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Registered: 24-07-2017
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23-01-2020 23:00
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What’s an area code really worth these days, anyway? For most people, it’s just three numbers you tap into your phone once and never think about again.
For Raphael Chejade-Bloom, though, it’s worth $100.
That’s what he paid through an online auction two years ago to get a 212 phone number — the first (and, any would argue, the finest) Manhattan area code. For anyone doing business in New York, a 212 showing up on your phone instantly conjures images of a phone in a glass-towered Midtown building calling you to discuss serious things. Chejade-Bloom, a native of San Diego who moved to the city 10 years ago, wanted that cachet.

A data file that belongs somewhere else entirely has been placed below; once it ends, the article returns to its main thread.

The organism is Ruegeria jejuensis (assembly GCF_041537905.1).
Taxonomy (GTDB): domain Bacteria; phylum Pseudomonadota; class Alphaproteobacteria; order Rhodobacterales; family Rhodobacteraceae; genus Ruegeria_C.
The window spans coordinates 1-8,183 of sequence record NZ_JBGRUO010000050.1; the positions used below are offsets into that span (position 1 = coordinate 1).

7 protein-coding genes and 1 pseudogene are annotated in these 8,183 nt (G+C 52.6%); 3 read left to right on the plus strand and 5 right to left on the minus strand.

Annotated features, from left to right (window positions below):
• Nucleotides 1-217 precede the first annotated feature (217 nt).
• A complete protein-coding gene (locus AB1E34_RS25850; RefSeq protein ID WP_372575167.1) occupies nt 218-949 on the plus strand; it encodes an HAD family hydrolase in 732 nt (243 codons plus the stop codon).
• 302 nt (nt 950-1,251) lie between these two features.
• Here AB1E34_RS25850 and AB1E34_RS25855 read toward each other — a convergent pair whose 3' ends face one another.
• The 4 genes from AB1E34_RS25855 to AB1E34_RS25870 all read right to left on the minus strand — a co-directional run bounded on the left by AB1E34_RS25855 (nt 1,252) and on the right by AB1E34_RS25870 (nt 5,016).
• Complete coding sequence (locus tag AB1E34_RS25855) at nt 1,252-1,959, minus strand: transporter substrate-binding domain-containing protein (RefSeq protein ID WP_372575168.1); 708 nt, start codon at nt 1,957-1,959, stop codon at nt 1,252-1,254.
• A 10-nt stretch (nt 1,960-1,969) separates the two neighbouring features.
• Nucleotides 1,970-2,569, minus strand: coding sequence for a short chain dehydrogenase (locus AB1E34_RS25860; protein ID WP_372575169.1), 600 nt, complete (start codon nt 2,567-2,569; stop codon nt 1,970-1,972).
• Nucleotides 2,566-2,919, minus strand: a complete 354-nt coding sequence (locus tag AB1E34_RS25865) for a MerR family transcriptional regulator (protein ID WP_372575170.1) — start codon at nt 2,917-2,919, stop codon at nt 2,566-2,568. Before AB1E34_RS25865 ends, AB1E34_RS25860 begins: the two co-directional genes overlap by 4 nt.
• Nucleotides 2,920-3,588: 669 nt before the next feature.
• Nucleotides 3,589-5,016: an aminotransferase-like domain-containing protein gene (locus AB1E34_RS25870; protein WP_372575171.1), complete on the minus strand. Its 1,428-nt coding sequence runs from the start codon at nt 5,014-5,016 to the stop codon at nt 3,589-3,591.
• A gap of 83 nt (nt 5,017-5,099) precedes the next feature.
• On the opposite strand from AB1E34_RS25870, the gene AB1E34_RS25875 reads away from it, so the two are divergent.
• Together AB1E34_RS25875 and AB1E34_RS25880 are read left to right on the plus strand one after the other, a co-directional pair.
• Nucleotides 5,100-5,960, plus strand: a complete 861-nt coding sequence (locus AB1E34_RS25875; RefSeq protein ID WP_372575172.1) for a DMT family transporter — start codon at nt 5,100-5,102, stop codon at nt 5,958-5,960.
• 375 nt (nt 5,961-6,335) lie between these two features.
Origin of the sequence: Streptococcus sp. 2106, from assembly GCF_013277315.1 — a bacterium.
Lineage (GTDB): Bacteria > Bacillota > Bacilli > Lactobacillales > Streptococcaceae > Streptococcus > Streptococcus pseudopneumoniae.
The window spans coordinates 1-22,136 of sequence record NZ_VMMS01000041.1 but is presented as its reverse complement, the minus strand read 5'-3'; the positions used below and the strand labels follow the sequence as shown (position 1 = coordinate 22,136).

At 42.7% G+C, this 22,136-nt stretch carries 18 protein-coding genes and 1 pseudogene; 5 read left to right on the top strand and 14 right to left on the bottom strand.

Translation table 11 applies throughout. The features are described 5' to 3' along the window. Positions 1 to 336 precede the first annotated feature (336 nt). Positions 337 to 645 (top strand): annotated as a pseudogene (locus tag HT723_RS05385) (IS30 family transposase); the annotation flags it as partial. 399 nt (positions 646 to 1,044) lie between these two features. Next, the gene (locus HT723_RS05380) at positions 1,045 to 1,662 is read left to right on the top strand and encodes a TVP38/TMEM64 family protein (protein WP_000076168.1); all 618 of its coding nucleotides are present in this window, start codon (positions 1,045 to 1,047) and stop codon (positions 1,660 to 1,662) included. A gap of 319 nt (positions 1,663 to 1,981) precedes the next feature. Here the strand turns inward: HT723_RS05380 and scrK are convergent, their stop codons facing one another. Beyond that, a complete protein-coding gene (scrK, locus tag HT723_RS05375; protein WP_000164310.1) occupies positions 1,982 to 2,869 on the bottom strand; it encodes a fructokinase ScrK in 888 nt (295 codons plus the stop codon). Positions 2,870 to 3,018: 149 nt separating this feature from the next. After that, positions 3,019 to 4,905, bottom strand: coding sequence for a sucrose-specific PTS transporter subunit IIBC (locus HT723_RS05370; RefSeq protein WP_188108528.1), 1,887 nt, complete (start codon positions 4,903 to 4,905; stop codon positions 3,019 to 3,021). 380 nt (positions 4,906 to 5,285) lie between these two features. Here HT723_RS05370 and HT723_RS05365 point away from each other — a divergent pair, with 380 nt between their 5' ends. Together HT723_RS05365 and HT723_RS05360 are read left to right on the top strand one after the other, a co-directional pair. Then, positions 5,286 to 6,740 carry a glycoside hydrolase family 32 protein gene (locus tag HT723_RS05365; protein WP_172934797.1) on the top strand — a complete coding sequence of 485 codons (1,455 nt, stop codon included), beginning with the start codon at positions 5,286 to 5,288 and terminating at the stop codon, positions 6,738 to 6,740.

“I looked at it like a piece of virtual real estate,” says the 32-year-old West Village resident, a principal at hospitality firm Guest Minded who also works in real estate. “No matter where you go in the world, when you tell someone you live in New York City, you get instant respect and credibility. That credibility will with me in the form of my phone number forever.”
That cred, however, is about to be further diluted: On Tuesday, the state Public Service Commission announced that in 2017, the city will get its first new area code in six years: 332. It’ll be the fourth in Manhattan and the seventh in the city overall, following in the footsteps of 212, one of the first batch of area codes issued in 1947; 718 (added for the outer boroughs in 1984); 917 (added originally for cellphones and pagers in 1992); 646 and 347 (both in 1999), and 929 (added in 2011).
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